INTRODUCTION The word security emanated from the Greek word Se-Cura, meaning “to be in a state of no fear”. This state of being free from any threat within or without underscores the importance of putting in place actions and structures that can ensure the shelving of a people away from any harm. There is no doubt that security has been a subject that has attracted a rapidly growing interest and concern among the scholars in social sciences whereby a wide spectrum of issues on the subject – security has nevertheless been studied and new breakthroughs and findings have been made. The experience of the world in recent times emphasise a paradigm shift in security discourse. Traditionally, State is the custodian and ultimate beneficiary of the monopoly use of violence as advocated by Max Weber. Any internal or external threat challenging the authority of the State in monopolising violence was considered as a security threat.
During the Westphalia period, the major threat to the political sovereignty of any State usually emanated from another State. During that period, the threat to security usually involved state-to-state aggression, as there was little or no presence of intra-state violence. But, since the emergence of the Cold War in 1945, the main challenge against state has been internal threat to security where most countries became plagued with insurgency and civil wars as experienced on every continent. The end of the Cold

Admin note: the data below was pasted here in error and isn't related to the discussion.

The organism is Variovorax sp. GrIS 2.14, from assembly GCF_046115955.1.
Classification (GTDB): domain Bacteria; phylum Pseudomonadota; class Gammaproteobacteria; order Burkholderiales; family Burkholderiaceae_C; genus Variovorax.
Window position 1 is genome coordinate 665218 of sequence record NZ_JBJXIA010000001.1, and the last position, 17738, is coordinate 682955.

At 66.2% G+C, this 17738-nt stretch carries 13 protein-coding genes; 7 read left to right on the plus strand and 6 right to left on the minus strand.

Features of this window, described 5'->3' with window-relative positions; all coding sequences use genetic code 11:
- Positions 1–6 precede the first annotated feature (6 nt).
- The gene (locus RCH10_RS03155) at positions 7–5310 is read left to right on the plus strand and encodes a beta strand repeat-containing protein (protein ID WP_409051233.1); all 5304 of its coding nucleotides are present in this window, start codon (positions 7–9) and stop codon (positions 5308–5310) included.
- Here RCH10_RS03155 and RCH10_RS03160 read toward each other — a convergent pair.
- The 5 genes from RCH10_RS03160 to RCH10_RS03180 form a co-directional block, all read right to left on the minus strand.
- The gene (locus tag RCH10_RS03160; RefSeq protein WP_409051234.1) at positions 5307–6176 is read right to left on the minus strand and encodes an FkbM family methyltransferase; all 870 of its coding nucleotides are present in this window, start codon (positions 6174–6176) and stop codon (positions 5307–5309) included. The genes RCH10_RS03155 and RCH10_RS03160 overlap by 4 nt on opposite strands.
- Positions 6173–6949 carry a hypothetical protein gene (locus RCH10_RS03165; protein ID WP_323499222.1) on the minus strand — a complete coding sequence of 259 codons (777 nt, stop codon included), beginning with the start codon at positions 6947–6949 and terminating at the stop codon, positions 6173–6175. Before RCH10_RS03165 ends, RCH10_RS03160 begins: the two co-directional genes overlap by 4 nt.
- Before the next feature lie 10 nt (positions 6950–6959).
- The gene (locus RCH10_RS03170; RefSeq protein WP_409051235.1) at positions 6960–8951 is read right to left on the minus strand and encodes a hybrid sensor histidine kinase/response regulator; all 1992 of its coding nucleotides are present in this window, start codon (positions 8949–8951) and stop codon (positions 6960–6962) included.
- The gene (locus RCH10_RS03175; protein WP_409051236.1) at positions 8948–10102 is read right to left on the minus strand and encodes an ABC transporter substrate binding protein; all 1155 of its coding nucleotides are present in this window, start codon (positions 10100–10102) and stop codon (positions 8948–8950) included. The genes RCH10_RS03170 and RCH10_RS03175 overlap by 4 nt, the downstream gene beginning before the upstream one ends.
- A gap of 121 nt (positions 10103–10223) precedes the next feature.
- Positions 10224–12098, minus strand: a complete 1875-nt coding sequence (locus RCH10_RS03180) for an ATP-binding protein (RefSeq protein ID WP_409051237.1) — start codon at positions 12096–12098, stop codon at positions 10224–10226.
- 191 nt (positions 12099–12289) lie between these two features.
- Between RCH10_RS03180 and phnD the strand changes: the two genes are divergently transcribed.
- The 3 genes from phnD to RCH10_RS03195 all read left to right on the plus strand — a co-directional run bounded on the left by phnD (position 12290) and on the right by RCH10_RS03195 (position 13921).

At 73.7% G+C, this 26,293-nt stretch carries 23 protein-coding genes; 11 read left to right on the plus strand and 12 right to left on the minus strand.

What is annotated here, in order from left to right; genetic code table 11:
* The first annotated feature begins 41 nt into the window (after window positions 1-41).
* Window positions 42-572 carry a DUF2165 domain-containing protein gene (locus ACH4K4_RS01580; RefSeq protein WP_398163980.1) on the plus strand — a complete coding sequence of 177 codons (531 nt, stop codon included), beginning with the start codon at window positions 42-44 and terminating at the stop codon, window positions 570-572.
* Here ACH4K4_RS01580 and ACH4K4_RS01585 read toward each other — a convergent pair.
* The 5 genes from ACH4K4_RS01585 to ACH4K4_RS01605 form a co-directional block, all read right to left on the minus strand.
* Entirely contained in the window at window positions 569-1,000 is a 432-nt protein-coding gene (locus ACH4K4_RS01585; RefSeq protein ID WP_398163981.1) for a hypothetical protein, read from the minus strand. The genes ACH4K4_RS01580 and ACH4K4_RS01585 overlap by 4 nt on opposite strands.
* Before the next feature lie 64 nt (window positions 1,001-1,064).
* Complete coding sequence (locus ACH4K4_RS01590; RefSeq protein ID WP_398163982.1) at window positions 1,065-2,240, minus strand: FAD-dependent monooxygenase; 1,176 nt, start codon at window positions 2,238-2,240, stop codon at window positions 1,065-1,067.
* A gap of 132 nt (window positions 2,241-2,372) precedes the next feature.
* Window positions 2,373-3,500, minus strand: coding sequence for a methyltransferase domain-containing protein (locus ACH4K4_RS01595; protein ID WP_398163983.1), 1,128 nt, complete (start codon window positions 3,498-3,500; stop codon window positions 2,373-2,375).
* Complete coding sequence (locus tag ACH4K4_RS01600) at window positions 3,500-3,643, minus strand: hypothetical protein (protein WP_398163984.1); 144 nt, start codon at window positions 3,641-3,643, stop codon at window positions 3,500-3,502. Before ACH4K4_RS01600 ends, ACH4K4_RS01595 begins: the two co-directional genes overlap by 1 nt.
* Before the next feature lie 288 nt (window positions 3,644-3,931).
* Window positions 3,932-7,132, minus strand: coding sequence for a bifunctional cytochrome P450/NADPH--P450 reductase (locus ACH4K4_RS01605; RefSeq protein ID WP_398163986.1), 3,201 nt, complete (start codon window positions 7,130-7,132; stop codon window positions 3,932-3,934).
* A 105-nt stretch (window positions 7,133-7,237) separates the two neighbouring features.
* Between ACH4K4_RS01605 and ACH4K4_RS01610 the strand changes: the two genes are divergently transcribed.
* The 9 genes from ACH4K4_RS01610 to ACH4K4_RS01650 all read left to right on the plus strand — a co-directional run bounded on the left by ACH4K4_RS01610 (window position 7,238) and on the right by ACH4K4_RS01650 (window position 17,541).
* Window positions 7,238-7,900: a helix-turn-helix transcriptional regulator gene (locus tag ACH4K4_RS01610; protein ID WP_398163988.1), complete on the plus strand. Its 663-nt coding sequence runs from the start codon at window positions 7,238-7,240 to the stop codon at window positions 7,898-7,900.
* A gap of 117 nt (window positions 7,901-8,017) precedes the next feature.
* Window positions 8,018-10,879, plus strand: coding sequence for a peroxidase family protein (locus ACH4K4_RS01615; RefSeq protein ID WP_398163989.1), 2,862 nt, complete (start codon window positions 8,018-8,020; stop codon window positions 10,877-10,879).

War in 1989 has widened the scope of security studies due to the emergence of states without any defined political boundaries. This is evident in the enormous political sovereignty enjoyed by international terrorist networks that have created their own governments, standing army and other features of a modern state except defined geographical boundaries. The authority of these non-state actors is not limited by geographical boundary as their influence extends to several continents and they have become a major source of threat not only to national security but also to world security. The issue of security goes beyond the use of violence against any internal and external threats but also has included some other subjects like food, health, good governance, democracy, among others. We shall begin our task in this course by defining the term security and explaining various theoretical approaches to the study of security. I have the strong belief that you will find this unit very interesting. 2.0 OBJECTIVES At the end of this unit, you should be able to: Define the term security; Identify various approaches to security; and Discuss various approaches to security 3.0 MAIN BODY 3.1 Definition of Security A layman definition of security is the protection of life and property of a person. The concept of security has undergone a transition from traditional conceptualization to a non-traditional meaning. Traditionally, security management was the unilateral function of the state especially if we consider the intellectual view(s) of some political theorists like Thomas Hobbes (1962) who argued that the essence of a state is to guarantee the security of lives and property and ensure law and order through its political sovereignty and monopoly of violence. This idea has made security issue a function of effective monopoly of violence, which the state applies to engender strict conformity and compliance to state laws by the peoples for effective security management.